Students writing collaboratively in a computer classroom

Digital Literacies in Writing-Intensive Courses

by Jessie L. Moore Writing-Intensive Courses – one of the high-impact practices identified by George Kuh (2008; see also AAC&U’s High-Impact Educational Practices) – can and should be attentive to the evolving nature of writing. Writing in the 21st Century…

undergraduate research defined

International Perspectives on Undergraduate Research and Inquiry

How do international teacher-scholars define undergraduate research and inquiry? We asked participants in the Center’s research seminar on Excellence in Mentoring Undergraduate Research to share their definitions: httpvh://youtu.be/XTx6G_M-z5k Many of our seminar scholars begin with the Council on Undergraduate Research…

A team of interactive media students arrive on location in Costa Rica

Study Abroad and Pre-Professional Programs

by Amanda Sturgill According to the most recent statistics, nearly 300,000 U. S. students now study abroad, while close to one million students from other nations are studying abroad in the U. S. In an upcoming Center for Engaged Learning…

Key Terms in Writing Transfer Research

Students Can Transfer Knowledge – Additional Resources

This week’s Chronicle of Higher Education includes Dan Berrett’s story, “Students Can Transfer Knowledge if Taught How” (subscription required), which features research from participants in the Center’s 2011-2013 Elon Research Seminar on Critical Transitions: Writing and the Question of Transfer. To learn…

Writing-Intensive Courses and Insights from Writing Transfer Research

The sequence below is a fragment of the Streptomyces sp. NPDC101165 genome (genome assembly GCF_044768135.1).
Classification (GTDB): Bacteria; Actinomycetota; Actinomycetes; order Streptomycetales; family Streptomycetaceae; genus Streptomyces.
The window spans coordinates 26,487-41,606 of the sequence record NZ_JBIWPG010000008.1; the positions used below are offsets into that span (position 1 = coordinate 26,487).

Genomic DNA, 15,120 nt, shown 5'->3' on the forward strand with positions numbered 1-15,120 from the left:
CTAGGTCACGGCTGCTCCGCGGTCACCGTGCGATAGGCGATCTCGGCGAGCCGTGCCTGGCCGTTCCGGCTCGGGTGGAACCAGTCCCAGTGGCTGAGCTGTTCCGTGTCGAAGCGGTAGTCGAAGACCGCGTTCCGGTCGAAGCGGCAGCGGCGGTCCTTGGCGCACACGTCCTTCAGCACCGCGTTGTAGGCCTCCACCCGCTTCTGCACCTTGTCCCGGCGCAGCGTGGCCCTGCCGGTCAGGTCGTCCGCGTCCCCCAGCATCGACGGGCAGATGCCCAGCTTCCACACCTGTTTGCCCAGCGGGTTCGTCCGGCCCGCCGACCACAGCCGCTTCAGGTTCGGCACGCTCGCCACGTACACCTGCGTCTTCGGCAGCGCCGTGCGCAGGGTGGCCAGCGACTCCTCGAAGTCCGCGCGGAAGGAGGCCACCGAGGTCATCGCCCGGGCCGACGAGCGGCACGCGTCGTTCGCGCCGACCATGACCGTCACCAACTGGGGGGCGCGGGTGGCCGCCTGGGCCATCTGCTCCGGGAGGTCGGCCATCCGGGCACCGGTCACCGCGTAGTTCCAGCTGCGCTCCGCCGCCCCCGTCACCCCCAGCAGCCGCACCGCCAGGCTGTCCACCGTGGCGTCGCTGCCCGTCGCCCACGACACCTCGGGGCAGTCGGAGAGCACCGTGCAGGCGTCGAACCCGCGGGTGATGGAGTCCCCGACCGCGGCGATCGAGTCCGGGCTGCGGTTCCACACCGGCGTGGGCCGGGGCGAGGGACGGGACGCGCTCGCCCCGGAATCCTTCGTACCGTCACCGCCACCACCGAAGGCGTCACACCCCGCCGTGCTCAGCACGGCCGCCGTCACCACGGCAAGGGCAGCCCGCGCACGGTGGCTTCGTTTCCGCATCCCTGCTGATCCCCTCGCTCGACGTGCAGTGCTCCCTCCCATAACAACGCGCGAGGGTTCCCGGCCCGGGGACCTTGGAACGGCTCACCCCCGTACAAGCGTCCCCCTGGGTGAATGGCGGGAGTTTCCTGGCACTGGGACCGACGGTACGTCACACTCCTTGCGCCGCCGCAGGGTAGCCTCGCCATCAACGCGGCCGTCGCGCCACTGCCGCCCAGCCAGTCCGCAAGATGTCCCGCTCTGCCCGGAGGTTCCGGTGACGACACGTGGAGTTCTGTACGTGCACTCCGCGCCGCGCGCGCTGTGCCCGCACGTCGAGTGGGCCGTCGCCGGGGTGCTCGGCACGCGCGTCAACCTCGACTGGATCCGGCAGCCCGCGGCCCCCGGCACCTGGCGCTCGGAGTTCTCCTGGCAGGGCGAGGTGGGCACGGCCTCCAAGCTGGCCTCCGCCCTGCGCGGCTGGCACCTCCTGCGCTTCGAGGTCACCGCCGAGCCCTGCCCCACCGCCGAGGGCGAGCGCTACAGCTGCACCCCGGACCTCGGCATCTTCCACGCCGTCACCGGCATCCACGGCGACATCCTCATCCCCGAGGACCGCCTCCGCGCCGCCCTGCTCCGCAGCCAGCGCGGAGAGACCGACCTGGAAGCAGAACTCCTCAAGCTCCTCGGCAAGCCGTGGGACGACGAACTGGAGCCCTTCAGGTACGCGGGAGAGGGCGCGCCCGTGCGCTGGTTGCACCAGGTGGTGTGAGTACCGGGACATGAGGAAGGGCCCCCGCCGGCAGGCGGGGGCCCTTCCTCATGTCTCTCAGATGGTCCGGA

George Kuh (2008) identifies Writing-Intensive Courses as a high-impact educational practice – a practice that facilitates both student retention and engagement. The Association of American Colleges and Universities describes Writing-Intensive Courses as “emphasiz[ing] writing at all levels of instruction and across the curriculum, including final-year projects. Students are encouraged to produce and revise various forms of writing for different audiences in different disciplines.”
Yet what do higher education stakeholders know about supporting student writing across the curriculum? How can universities best prepare students to write “for different audiences in different disciplines”? How can general education courses equip students with knowledge and strategies for writing in their majors and beyond? Writing transfer research tackles these questions.

Understanding how students change in higher education

by Peter Felten This post is adapted from C. Johansson and P. Felten, Transforming Students: Fulfilling the Promise of Higher Education (Johns Hopkins University Press, 2014), pages 5 and 13-15. Transformative learning has been the subject of considerable scholarship over…

Crowdsourcing Scholarship of Teaching and Learning

Sharing Scholarship of Teaching and Learning (SoTL) projects online is not a new concept. The University of Kansas Center for Teaching Excellence has a well established portfolio gallery and the Elon Teaching and Learning Partnership highlights SoTL projects by secondary and post-secondary school faculty – just two examples of SoTL online. Yet what would it look like if the SoTL community embraced online tools to disseminate research more quickly and more broadly, while also facilitating peer review of projects?